Cuban art, term for the art in the area of Cuba, in a broader sense also the art created by Cubans in other countries.
According to directoryaah, the indigenous population of Cuba was quickly decimated soon after the Spanish conquest (from 1508) and left hardly any traces. Two types of houses are among the living testimonies of this culture, albeit limited, to this day: the round huts of the elite (caneyes) and the rectangular huts (bohíos) preferred by the rest of the population. In the 20th century, artists repeatedly took up motifs from the »Santería«, a mixed religion that is widespread in Cuba and is composed of elements of both Catholic and traditional African beliefs. – The artistic center of Cuba is the capital Havana, where the most important art-historical monuments are also located. In addition, Santiago de Cuba and v. a.
Time of the viceroys
With the Spanish came the architecture of the Iberian Peninsula to Cuba, although because of the trade monopoly of Seville BC. a. the Andalusian architecture was exemplary. Fortifications that served to protect Havana, an important trading center, have primarily survived from the early days. As in Mexico, the abundance of high-quality hardwoods led to the flourishing of the richly decorated Mudéjar style (particularly noticeable on the wooden ceilings in churches and private houses). The baroque style had a defining effect, and with the economic boom in the second half of the 18th century it spread in many sacred and secular buildings (e.g. Cathedral of Santiago de Cuba, 1522; damaged 1770, renewed 1806-10). In particular, the portal zones (portadas) were designed in a representative manner, as in Spain. Typical elements of secular building were initially wooden, later wrought iron bars (barrotes) for the windows on the ground floor and gallery corridors (portales) made of wood or stone in front of the houses in public squares and main streets with tiled roofs and wooden ceilings. The cathedral function took over after several previous buildings in the 18th century the limestone church of the Jesuit seminary San Cristóbal in Havana (1748-77; with rich neoclassical interior of the 19th century), which is considered the most important baroque building on the island. Stepped in the field of painting José Nicolás de la Escalera (* 1734, † 1804) with religious themes. The portraitist Vicente Escobar (* 1757, † 1834) was the first mulatto who could work as an officially recognized artist; In 1827 he was appointed Spanish court painter with a studio in Cuba.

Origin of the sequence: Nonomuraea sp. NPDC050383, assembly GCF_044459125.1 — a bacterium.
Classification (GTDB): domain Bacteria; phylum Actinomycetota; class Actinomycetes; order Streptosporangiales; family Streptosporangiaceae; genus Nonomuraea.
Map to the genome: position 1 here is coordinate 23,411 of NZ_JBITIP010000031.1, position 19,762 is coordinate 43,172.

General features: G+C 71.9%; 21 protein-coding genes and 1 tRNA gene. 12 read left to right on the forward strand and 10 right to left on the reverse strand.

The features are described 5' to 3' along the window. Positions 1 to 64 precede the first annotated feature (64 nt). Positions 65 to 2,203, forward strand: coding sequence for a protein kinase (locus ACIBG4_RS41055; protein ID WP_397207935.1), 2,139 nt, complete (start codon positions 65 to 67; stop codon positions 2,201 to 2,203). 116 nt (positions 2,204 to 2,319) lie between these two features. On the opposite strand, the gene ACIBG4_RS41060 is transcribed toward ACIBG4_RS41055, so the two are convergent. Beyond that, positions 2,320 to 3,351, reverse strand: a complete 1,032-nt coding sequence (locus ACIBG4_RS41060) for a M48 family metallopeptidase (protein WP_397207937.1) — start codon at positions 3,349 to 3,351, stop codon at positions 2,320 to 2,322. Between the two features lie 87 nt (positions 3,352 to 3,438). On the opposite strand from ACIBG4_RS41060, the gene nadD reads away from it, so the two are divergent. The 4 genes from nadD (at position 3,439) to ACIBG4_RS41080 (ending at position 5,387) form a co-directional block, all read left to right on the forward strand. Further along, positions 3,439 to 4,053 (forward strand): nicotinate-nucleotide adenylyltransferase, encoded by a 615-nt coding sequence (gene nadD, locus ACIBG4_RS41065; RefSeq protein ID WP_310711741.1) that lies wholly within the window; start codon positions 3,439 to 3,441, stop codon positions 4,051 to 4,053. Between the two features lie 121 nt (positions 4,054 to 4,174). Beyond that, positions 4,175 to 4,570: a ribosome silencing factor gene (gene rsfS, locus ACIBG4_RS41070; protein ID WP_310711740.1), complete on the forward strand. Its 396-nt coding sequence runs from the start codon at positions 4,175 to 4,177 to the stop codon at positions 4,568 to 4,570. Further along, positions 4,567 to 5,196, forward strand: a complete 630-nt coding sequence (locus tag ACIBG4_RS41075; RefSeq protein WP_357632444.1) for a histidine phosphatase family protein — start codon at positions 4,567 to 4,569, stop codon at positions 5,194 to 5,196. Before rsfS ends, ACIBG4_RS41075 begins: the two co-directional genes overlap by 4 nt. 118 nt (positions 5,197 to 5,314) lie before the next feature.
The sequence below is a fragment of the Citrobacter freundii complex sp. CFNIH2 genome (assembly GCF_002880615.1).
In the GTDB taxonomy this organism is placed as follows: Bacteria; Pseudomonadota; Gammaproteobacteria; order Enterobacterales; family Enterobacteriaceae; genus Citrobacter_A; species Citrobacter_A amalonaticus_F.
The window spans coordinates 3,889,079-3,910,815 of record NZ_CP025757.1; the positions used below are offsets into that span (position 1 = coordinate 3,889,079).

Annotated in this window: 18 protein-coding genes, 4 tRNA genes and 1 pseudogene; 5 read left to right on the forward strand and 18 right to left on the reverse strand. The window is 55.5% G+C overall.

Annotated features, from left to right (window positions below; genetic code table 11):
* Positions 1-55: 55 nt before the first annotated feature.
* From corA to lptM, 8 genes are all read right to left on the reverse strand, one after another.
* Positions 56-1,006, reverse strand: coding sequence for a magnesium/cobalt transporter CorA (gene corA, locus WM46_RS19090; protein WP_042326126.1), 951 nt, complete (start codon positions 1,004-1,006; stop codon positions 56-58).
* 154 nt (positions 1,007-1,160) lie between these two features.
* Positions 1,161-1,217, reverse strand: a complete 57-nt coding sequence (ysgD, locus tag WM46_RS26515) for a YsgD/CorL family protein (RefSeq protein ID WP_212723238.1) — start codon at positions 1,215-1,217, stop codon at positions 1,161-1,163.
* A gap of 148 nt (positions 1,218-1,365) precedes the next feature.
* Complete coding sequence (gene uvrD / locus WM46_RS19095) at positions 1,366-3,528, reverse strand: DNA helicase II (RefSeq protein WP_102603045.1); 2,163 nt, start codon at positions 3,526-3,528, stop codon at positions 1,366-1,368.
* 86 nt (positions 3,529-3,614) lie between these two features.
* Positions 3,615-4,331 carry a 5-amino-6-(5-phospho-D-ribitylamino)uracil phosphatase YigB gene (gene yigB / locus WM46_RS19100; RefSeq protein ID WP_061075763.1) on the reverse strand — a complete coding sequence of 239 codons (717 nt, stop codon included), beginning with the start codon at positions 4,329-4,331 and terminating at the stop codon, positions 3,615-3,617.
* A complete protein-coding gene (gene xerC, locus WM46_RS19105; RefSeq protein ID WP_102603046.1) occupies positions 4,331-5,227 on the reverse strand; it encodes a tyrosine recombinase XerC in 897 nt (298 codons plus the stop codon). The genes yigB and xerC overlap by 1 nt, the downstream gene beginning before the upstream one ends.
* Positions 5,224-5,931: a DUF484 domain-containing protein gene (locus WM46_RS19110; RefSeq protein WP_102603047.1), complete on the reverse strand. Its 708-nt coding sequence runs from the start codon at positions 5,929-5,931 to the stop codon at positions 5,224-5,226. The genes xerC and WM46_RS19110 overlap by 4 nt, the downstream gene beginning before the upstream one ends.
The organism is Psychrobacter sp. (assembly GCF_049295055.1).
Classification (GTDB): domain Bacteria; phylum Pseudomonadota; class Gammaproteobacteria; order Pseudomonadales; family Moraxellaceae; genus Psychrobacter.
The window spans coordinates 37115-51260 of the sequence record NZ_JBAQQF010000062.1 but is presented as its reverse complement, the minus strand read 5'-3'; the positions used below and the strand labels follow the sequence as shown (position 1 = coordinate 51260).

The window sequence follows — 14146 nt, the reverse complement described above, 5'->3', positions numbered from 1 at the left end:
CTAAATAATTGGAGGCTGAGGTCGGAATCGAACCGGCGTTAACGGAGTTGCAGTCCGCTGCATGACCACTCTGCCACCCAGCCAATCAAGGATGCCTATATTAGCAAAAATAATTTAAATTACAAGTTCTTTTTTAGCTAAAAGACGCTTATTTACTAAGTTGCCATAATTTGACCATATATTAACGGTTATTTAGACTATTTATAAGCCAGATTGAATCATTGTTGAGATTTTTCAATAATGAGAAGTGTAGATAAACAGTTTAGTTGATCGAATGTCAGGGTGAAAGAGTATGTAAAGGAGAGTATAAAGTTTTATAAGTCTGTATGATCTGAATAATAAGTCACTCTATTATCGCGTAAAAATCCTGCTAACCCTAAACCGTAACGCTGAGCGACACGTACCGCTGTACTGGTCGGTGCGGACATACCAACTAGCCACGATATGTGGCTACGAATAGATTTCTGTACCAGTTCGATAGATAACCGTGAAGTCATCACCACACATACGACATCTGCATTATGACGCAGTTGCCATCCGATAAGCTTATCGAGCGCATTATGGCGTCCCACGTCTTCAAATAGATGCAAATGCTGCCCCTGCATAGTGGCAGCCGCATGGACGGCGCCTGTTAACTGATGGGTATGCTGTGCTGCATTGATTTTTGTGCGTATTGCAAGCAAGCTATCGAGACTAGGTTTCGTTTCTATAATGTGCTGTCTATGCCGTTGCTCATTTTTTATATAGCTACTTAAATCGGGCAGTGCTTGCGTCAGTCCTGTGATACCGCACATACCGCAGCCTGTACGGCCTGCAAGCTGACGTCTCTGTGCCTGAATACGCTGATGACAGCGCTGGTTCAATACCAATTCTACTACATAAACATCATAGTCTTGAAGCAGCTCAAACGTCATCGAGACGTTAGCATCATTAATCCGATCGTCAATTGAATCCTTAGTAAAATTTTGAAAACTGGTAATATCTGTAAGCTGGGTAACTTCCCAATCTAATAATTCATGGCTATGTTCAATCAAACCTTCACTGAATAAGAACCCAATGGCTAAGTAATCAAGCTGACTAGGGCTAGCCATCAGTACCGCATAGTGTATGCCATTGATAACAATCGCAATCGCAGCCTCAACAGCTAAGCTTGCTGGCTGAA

In 1818 the Academia de San Alejandro was founded in Havana, which dominated the art scene until the beginning of the 20th century. The focus of the training, which still has an impact today, was drawing and printmaking, v. a. the lithography, which is also important for tobacco advertising. In 1838 the native French Frédéric Miahle (Federico Miahle; * 1810, † probably 1881) created his series of vedas “La isla de Cuba pintoresca”. The painter and at times director of the Academy Leopoldo Romañach (* 1862, † 1951) became particularly influential.
When independence from Spain was declared in 1898 with the support of the USA, this triggered a deep identity crisis in the mother country, which the “generation of 98” took up in literature and art (including I. Zuloaga).
Modern and present
For the 20th century, a distinction is made between the republican epoch and the revolutionary epoch. During the economic dependence on the USA, Cuba was hardly perceived as a cultural capital. This changed when F. Castro came to power in 1959. Some artists and architects left the country, others came back from exile or came to Cuba from scratch, including. the architect of Italian origin Roberto Segre (* 1934), who also works as a publicist. Even later, under the conditions of strict censorship, there was limited freedom for artists. With the establishment of the Ministry of Culture in 1976, a phase of intensive state support for the arts began: Biennials have been held regularly since 1984. The merit of the art critic Gerardo Mosquera (* 1945), who curated the first three biennials. Another focal point of Cuban art life is the Centro Wifredo Lam, which opened in 1985 and which also largely organizes the biennials, as well as the Fundación Ludwig de Cuba of the German collector P. Ludwig (since 1990).